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Judith... Could you ask your neighbor about the variety? In my previous house, I made the mistake of transplanting some of our native passionflower into my yard from the field next door. BIG mistake. They became a real pest, spreading by underground whatevers and I had the things coming up in all kinds of places that I didn't want them. I have to say that they never set fruit either. The only good thing I could say about them is that the flowers were pretty and they were the host plant for a flurry of fritillaries. I have also hunted them in Hawaii, with some success when I was there at the right time. Those were variable in flavor. I have to say, I have never seen the "crown of thorns" thingy. How have I missed that?

Gotta go google and see if I can find Judith's plant. :biggrin:

Linda LaRose aka "fifi"

"Having spent most of my life searching for truth in the excitement of science, I am now in search of the perfectly seared foie gras without any sweet glop." Linda LaRose

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I forgot to add... Whenever we go to Hawaii, the first thing we stock up on at the grocery is POG... Passionfruit Orange Grapefruit juice mix. You might want to experiement with juicing and mixing up your own. It is wonderful.

Linda LaRose aka "fifi"

"Having spent most of my life searching for truth in the excitement of science, I am now in search of the perfectly seared foie gras without any sweet glop." Linda LaRose

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I forgot to add... Whenever we go to Hawaii, the first thing we stock up on at the grocery is POG... Passionfruit Orange Grapefruit juice mix. You might want to experiement with juicing and mixing up your own. It is wonderful.

Oh YEAH! I forgot all about POG! I LOVE that stuff!..geeze..the things we take for granted sometimes. I always wish they could make it here on the continent :cool:

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Judith... Could you ask your neighbor about the variety? In my previous house, I made the mistake of transplanting some of our native passionflower into my yard from the field next door. BIG mistake. They became a real pest, spreading by underground whatevers and I had the things coming up in all kinds of places that I didn't want them. I have to say that they never set fruit either. The only good thing I could say about them is that the flowers were pretty and they were the host plant for a flurry of fritillaries. I have also hunted them in Hawaii, with some success when I was there at the right time. Those were variable in flavor. I have to say, I have never seen the "crown of thorns" thingy. How have I missed that?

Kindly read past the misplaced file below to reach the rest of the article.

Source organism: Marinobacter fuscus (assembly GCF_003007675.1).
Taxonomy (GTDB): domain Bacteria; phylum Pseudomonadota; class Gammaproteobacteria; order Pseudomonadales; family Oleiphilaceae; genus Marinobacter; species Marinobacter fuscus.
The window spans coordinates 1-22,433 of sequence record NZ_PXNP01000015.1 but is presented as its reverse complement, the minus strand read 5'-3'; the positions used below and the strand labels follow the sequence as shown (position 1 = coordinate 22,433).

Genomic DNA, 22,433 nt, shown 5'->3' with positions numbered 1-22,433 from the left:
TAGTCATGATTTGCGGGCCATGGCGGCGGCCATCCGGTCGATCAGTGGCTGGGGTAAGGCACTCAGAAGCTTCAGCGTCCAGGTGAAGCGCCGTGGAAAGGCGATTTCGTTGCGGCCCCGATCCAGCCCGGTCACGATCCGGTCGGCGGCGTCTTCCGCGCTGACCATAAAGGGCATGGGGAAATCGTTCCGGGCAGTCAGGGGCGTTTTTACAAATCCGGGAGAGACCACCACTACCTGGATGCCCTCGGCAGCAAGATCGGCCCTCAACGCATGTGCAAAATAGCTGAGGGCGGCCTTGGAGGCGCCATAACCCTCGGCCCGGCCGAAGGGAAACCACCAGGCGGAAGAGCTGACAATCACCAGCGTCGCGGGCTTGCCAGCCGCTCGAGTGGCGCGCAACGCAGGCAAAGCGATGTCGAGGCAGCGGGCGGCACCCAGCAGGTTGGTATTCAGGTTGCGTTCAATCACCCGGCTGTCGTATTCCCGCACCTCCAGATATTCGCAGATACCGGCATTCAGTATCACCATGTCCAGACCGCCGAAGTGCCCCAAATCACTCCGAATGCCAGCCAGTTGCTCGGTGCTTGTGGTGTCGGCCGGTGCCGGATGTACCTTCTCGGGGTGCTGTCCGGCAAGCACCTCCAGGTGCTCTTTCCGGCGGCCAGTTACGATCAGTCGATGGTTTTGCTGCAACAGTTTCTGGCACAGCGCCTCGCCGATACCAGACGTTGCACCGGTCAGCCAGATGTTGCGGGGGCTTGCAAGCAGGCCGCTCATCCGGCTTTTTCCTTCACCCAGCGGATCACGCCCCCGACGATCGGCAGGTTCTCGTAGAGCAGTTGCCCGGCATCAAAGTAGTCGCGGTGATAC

Gotta go google and see if I can find Judith's plant. :biggrin:

I did ask them the variety but have not heard back from them on that. I should ask again, perhaps they have remembered what it is by now. :wink:

As hard and fast as these have set in they probably would cover my house if they were closer. Where they are right now I'd be happy for them to take over that rock wall. The MX petunias above them are tough and the two could just fight it out. :laugh: Started out with a few of the MX petunias when we bought the house in '99 and this year they overran the moonflower vines that I had growing there for several years. No moonflowers. :sad: MX P also leaped to two new spots along adjacent rock wall below the veg garden. But they are welcome there between the lantanas and some pretty pink flowering thing that holds its own as well.

Looking at different PF varieties (and remembering my own from years in Houston) it appears to me that some are much more obvious in the crown of thorn characteristic. I used to know the symbolic legend that went with the passionflower, but do not remember it now. I need to google on that. Just a sucker for symbolism, I am. A link to the the iconographer in me. :laugh: